Jared Gutierrez with Columbia Basin Onions in Hermiston, OR, told us on March 13 that demand “is crazy hot, and we cannot sustain all the calls that are coming in.” He went on to say that it “makes things exciting but challenging at the same time to take care of customers.” Jared said, “Medium yellows still remains strong, but jumbo yellows have made a strong surge in demand. Reds are gaining strength, and of course, whites are off the charts.” He continued, “The market really gained some momentum these last several days and will continue as supplies continue to thin out in certain regions. It will finish strong for our season, but let’s not get too ahead of ourselves, especially with planting season around the corner for the Northwest and other sectors.” Availability at CBO is good “in all colors except for whites, which are limited. We have had good quality this year and should finish that way.” And he said transportation “has been really good as of late with availability. As for weather… we are finally seeing the sunlight, and the snow is melting away. Although we have experienced some delay, we should see some field work and planting starting soon!”
Washington Hybrids/General Sweet Market:
Dan Borer with Keystone Fruit Marketing reported from his office in Walla Walla, WA, on March 13, saying, “Demand for hybrids right now is dynamite. Many were predicting, this earlier and those predictions have come true. When you combine global supplies being off, fewer acres being planted and short crops due to weather, it’s almost the perfect storm. And it’s likely to continue into early summer. For what’s going on now, you can’t really blame Mexican growers. They are going to take the least amount of risk with the most opportunity, and that means they are going to sell domestically from the farm.” Dan continued, “Another factor is that the economics for onions haven’t been that great the last couple of years, so growers everywhere have planted less, particularly with whites that are traditionally more difficult to grow. This upswing in demand and the increasing market rolls right over to sweets as well. Again, with reduced overall supplies now and moving forward, it’s going to be early summer before things change for hybrids or sweets. And unlike my previous years selling grapefruit, everyone needs onions, and they will buy them. So for the foreseeable future, you’re in a tough spot if you need onions and in a great spot if you have them.”
Jason Vee with Vee’s Marketing in Superior, WI, wrote to us on March 13, “Where do I even start? This is a wild time. This market is for real.” He continued, “It appears as though we will be in short supply through April. It’s certainly more fun to trade in high markets than low, flat ones. I normally look forward to scarcity. We are a 30-year-old, strong company with good pay and trade practices. This is when slow pay and poor trade practices take a big back seat in procurement.” But, Jason said, “Here is the rub: I’m not getting enough onions either. I’m covering commitments, but I’m not able to take advantage of my buying power like I have in other up-market situations. That’s mostly due to my reliance on open markets. I’ve talked about this in previous market updates. Contracts get serviced first. The open market is second. I had a conversation with a gentleman this afternoon about contracting this summer. He’s a food processor that got into onions only a year ago. His question to me was what do I think this market is going to do in May, June, and July so he can decide whether to contract or not.” He said, “I think my answer surprised him. Contracts guarantee supply. Or they guarantee supply up to the point where Act of God clauses take over, like weather or storages catching fire. I steer anyone away from contracts that are only using contract price to hedge markets because they are the first ones to quit and give them back when it gets hard. We also see them try to catch up with their neglected volume in up markets. So, I told this gentleman that if he is only contracting to hedge markets, then contracting probably isn’t for him. Conversely, if you are a retail behemoth like Wal-Mart, then guaranteed supply is obviously more important than hedging markets.”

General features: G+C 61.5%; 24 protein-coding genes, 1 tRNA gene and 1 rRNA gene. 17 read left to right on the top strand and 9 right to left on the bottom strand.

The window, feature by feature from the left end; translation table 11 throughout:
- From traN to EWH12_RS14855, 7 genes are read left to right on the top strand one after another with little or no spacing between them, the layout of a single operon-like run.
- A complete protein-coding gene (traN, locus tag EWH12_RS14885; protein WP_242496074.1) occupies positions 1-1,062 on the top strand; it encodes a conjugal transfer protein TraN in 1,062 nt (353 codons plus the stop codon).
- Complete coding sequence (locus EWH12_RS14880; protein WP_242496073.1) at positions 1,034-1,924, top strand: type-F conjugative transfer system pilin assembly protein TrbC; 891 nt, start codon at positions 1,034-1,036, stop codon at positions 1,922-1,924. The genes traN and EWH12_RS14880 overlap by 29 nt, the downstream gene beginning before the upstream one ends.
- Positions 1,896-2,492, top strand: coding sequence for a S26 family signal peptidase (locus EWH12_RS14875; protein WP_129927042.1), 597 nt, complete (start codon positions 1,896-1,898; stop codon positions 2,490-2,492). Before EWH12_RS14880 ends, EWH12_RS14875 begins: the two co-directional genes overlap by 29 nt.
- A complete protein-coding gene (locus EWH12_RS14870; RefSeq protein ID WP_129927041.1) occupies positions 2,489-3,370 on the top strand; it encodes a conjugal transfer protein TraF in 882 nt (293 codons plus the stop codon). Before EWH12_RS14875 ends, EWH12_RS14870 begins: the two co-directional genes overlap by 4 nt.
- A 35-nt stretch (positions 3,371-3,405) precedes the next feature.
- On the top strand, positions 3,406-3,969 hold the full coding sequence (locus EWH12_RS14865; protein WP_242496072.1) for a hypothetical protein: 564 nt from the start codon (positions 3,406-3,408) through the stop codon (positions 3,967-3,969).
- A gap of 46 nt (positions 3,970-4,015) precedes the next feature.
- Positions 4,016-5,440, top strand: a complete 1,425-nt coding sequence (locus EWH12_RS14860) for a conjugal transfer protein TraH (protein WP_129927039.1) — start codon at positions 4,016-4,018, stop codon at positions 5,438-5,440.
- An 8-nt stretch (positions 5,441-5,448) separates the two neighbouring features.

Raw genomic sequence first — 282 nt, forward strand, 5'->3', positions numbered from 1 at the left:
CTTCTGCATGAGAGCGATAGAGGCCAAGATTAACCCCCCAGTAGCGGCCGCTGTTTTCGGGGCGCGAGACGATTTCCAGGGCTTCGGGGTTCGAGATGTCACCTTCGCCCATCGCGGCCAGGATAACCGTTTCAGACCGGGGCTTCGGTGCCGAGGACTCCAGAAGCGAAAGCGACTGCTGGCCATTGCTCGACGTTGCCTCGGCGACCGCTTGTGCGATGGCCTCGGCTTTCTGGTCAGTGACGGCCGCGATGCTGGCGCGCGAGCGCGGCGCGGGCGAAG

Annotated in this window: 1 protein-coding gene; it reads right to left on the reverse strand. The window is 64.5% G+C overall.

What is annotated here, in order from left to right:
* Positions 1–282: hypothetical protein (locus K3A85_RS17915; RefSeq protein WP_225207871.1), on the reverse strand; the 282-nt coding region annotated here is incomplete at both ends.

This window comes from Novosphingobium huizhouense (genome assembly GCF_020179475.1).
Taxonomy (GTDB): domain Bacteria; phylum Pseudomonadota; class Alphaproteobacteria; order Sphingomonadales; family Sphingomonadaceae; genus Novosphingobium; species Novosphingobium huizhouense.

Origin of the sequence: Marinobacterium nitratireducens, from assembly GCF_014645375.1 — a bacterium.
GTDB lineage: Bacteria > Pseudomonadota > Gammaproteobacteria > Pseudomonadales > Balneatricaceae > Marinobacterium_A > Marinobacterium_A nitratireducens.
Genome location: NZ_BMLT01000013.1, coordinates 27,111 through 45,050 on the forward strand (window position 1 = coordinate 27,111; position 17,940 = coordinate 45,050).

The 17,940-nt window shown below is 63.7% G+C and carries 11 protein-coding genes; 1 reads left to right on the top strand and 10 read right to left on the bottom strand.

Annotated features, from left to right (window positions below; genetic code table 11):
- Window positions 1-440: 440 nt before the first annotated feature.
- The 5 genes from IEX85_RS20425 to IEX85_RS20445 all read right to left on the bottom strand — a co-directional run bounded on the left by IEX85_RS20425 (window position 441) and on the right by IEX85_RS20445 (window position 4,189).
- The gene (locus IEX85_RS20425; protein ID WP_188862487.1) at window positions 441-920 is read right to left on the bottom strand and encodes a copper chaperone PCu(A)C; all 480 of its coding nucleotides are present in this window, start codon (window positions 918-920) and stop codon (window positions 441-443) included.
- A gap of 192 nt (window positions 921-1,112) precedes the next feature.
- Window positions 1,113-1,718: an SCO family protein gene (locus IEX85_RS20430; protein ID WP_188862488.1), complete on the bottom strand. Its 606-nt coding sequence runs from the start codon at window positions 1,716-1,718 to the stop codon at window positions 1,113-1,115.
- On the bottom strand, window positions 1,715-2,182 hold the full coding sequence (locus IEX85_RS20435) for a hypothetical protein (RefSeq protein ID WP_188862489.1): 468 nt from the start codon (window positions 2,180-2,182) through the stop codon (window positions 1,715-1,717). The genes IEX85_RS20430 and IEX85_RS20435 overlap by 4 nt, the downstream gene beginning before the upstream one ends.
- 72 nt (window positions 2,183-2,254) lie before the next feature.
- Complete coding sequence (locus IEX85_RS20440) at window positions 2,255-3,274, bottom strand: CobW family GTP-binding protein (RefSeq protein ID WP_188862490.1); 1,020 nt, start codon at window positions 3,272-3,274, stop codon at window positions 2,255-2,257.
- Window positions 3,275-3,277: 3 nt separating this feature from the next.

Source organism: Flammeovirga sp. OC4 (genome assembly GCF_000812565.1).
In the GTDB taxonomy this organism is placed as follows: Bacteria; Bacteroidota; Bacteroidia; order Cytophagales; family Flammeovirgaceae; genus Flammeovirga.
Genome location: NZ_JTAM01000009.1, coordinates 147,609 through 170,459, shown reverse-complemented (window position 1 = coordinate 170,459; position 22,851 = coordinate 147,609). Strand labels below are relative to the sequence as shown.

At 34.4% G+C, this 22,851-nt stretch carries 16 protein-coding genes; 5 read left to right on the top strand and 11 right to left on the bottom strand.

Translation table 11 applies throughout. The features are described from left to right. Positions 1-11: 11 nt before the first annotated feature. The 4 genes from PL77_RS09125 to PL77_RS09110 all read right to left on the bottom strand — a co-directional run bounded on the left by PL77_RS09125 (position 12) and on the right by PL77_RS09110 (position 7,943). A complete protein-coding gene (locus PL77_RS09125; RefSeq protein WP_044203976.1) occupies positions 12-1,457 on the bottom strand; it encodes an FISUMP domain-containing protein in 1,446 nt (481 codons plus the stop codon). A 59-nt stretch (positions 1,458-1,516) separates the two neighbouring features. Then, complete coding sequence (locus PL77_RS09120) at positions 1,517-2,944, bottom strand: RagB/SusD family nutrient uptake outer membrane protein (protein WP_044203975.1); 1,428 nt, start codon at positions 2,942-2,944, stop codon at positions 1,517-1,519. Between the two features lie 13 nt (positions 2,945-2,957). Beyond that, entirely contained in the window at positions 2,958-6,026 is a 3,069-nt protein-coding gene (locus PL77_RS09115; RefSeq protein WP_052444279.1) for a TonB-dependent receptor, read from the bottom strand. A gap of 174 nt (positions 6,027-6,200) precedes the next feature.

Robert Sakata with Sakata Farms in Brighton said on March 13 he’s not gotten into his fields yet. “We have the seed ready,” Robert said, noting recent weather has kept the tractors out of the soil. “We have a storm coming on right now,” he said. “It was rain earlier and now snow, and we’re supposed to get eight inches. It’s snowing and blowing today, and my best guess is that it will be late March before we are planting, a little later than normal.” Robert said fingers are crossed 2019 is a better year than 2018, when weather wiped out a significant number of acres at Sakata Farms.
Colorado Western Slope:
Don Ed Holmes with The Onion House in Weslaco, TX, said Western Slope onion grower John Harold told him this week he had good news and bad news. The good news is abundant water for the 2019 crop; the bad news is snow and rain keeping crews from planting. “Normally by now he’d be in the fields,” Don Ed said.
Check out these beautiful photos of the progressing Vidalia onion crop sent to us from Danny Ray with Ray Farms in Glennville, GA.
Featured Image: OnionBusiness.com photo taken early March 2019, Westminster, CA Albertsons